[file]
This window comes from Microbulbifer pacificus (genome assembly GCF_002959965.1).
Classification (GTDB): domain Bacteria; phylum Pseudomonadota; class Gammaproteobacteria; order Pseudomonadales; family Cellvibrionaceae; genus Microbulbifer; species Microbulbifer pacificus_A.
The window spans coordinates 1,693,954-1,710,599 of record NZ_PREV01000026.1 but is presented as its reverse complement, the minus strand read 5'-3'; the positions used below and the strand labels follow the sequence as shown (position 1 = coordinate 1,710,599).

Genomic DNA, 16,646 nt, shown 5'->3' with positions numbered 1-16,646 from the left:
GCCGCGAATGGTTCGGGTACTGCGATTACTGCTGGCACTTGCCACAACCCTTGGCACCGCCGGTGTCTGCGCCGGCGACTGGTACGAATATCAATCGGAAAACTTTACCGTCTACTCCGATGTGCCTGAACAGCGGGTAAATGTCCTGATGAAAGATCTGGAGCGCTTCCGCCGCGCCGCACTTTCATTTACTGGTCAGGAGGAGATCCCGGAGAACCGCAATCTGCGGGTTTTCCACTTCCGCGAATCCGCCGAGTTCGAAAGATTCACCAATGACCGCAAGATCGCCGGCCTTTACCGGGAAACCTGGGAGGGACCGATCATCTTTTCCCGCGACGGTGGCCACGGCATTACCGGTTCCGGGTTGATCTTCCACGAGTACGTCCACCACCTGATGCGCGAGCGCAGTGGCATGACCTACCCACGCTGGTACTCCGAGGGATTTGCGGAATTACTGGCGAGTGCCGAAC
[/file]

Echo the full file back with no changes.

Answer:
This window comes from Microbulbifer pacificus (genome assembly GCF_002959965.1).
Classification (GTDB): domain Bacteria; phylum Pseudomonadota; class Gammaproteobacteria; order Pseudomonadales; family Cellvibrionaceae; genus Microbulbifer; species Microbulbifer pacificus_A.
The window spans coordinates 1,693,954-1,710,599 of record NZ_PREV01000026.1 but is presented as its reverse complement, the minus strand read 5'-3'; the positions used below and the strand labels follow the sequence as shown (position 1 = coordinate 1,710,599).

Genomic DNA, 16,646 nt, shown 5'->3' with positions numbered 1-16,646 from the left:
GCCGCGAATGGTTCGGGTACTGCGATTACTGCTGGCACTTGCCACAACCCTTGGCACCGCCGGTGTCTGCGCCGGCGACTGGTACGAATATCAATCGGAAAACTTTACCGTCTACTCCGATGTGCCTGAACAGCGGGTAAATGTCCTGATGAAAGATCTGGAGCGCTTCCGCCGCGCCGCACTTTCATTTACTGGTCAGGAGGAGATCCCGGAGAACCGCAATCTGCGGGTTTTCCACTTCCGCGAATCCGCCGAGTTCGAAAGATTCACCAATGACCGCAAGATCGCCGGCCTTTACCGGGAAACCTGGGAGGGACCGATCATCTTTTCCCGCGACGGTGGCCACGGCATTACCGGTTCCGGGTTGATCTTCCACGAGTACGTCCACCACCTGATGCGCGAGCGCAGTGGCATGACCTACCCACGCTGGTACTCCGAGGGATTTGCGGAATTACTGGCGAGTGCCGAAC